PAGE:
A contemporary kitchen by Potvin Construction featuring an architectural-like design and extensive engagement by the homeowner has captured the 2022 People’s Choice Award.
The prized All Things Home People’s Choice Award is part of the annual Housing Design Awards recently hosted by the Greater Ottawa Home Builders’ Association. The award is the only one for which the public votes and it sees a range of projects competing for top honours, from production and custom homes to renovations, kitchens, bathrooms and more. Potvin won the trophy after five rounds of voting online as well as at last month’s Fall Home Show.
“We’re very proud,” says Pierre Dromaguet, sales and millwork design manager at Potvin, which won three other trophies, all for kitchens, at the design awards. “When you’re competing apples to apples that’s one thing, but when you win overall that’s something else.”
The open-concept kitchen, which connects directly with the living room and is brightly lit thanks to a wall of windows in the adjacent dining room, is part of a custom bungalow in Rockland.
Combining a commercial vibe with a welcoming feel, the kitchen is deceptively simple: a large back wall housing flat-doored cupboards and appliances along with a large, stepped island that includes two distinct eating areas.
The island is bar height on one side and has a lower food preparation area on the side closest to the wall, which also houses the sink, garbage disposal, dishwasher and more storage. Made with a walnut veneer, the massive island helps anchor the kitchen visually without being overwhelming, while the wood’s simple dark grain contrasts pleasingly with the more detailed appearance of the laminate countertops and tiled floor.
Overhead, a trio of contemporary LED pendant lights by Kuzco and a nearby chandelier bring the softness of curves to the linear space while according with the kitchen’s contemporary design.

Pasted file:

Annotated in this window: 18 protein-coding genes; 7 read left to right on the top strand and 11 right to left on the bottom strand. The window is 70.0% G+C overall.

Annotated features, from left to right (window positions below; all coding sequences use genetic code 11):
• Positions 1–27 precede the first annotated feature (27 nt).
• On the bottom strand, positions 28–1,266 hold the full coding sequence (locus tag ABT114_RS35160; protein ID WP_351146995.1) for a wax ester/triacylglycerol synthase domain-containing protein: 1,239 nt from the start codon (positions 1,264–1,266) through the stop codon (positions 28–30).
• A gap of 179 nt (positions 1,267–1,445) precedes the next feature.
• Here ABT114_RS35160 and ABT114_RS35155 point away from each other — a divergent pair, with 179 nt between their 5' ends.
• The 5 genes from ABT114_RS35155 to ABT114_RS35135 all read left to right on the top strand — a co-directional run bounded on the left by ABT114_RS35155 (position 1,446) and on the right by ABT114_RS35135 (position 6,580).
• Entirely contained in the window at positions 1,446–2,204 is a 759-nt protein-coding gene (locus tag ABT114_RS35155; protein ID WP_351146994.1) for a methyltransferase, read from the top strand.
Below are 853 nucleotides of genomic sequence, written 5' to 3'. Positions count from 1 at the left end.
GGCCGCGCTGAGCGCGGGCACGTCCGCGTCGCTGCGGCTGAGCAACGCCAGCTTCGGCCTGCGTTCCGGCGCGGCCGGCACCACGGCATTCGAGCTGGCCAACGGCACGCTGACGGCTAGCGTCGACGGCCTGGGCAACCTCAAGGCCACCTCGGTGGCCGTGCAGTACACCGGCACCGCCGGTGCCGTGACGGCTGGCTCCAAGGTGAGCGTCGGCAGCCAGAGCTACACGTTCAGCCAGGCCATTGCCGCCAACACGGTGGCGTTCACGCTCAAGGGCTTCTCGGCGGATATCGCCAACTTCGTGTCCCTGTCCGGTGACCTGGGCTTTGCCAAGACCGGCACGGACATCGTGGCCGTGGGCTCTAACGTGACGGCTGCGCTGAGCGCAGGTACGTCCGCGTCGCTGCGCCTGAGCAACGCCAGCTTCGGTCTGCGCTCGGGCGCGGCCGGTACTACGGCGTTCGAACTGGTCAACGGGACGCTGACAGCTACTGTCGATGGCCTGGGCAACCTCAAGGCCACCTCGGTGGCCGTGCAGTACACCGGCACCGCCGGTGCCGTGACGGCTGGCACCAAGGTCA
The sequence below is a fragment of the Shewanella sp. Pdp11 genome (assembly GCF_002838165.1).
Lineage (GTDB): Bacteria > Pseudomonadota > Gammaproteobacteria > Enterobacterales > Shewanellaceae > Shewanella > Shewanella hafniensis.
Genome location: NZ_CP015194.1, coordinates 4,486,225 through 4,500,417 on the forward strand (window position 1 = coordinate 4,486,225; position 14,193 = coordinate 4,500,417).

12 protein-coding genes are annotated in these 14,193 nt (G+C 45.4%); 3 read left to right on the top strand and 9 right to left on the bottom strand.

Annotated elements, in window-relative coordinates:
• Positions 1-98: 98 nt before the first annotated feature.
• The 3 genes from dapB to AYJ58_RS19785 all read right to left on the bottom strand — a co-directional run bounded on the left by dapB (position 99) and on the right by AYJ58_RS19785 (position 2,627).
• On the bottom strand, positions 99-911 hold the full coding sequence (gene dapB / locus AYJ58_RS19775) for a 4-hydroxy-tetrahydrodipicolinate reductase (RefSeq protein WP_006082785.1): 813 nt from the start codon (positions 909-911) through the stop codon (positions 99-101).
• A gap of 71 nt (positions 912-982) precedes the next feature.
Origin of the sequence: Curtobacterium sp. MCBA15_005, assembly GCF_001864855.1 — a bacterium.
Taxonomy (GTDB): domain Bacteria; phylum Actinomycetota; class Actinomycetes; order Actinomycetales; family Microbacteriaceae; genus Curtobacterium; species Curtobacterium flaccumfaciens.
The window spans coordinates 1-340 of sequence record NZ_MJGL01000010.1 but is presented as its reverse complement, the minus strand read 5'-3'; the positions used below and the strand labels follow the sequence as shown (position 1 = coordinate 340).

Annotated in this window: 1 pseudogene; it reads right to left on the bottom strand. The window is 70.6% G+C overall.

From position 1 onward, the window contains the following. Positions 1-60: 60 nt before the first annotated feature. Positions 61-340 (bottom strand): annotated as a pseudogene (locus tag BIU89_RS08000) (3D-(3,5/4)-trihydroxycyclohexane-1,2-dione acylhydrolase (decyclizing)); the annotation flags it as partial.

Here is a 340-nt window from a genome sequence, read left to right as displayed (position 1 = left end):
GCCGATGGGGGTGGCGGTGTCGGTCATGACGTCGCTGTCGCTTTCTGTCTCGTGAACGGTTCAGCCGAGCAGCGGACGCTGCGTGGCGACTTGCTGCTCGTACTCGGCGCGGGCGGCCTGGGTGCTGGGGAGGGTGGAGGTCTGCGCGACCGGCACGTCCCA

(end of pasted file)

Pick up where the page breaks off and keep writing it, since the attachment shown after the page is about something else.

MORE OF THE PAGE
Like the lights, the emerald-toned tiled backsplash helps soften the design and its natural colour and texture connect visually with a nature-themed wallpaper mural in the dining room.
The back wall — with its niches, changing volumes, varied tones and textures, and overall visual balance — is particularly architectural.
“There are a lot of shapes and it’s more intricate than we’re used to seeing in modern design,” says Dromaguet about the 2022 People’s Choice Award winner. “There’s a nice balance of colours and shapes.”
The back wall also echoes the home’s front façade, says designer Caroline Nantel, who worked on the project and also designed Potvin’s other recent award-winning kitchens (she’s since left the company). “The exterior is a mix of materials and volumes, so we did the same for the kitchen.”
MORE: Full 2022 People’s Choice Award coverage
A design-savvy homeowner
“I love design. I designed the whole house,” says Jacynthe Carriere who, with her husband, Alain, also played a central role in everything from grouting to painting her new bungalow.
For the kitchen — which was also a finalist in a custom kitchen category at the recent awards — Carriere provided sketches of what she wanted and Nantel says she took it from there. “She was an amazing client — very easy to work with. She had a modern vision and wasn’t afraid to mix colours and patterns. I just needed to push further the design and make it more modern and make sure all the finishes were mixing well.”
Carriere says what she wanted was a kitchen with a clean, functional layout, especially important when entertaining. “We have a big family. We had 22 people for Thanksgiving dinner. I have lots of countertops, so I can do everything on my big island and turn around for the stove and everything is there. It’s easy.”
She also knew what she didn’t want: quartz or granite countertops. Instead, she went with laminate.
“You don’t have much of a choice with quartz and granite. I like funky design but with (stone) nothing captured my eye. That’s why I like my backsplash: it’s funky.”
Carriere also eschewed the design trend of concealing the fridge with panels that match the cupboards, says Dromaguet. “She really knew what she wanted. It’s a fridge, there’s no need to hide it.”
An enticing collaboration between homeowner and kitchen specialist, the trophy-winning space has a satisfying sense of rightness about it.
“Everything is where it should be,” says Dromaguet.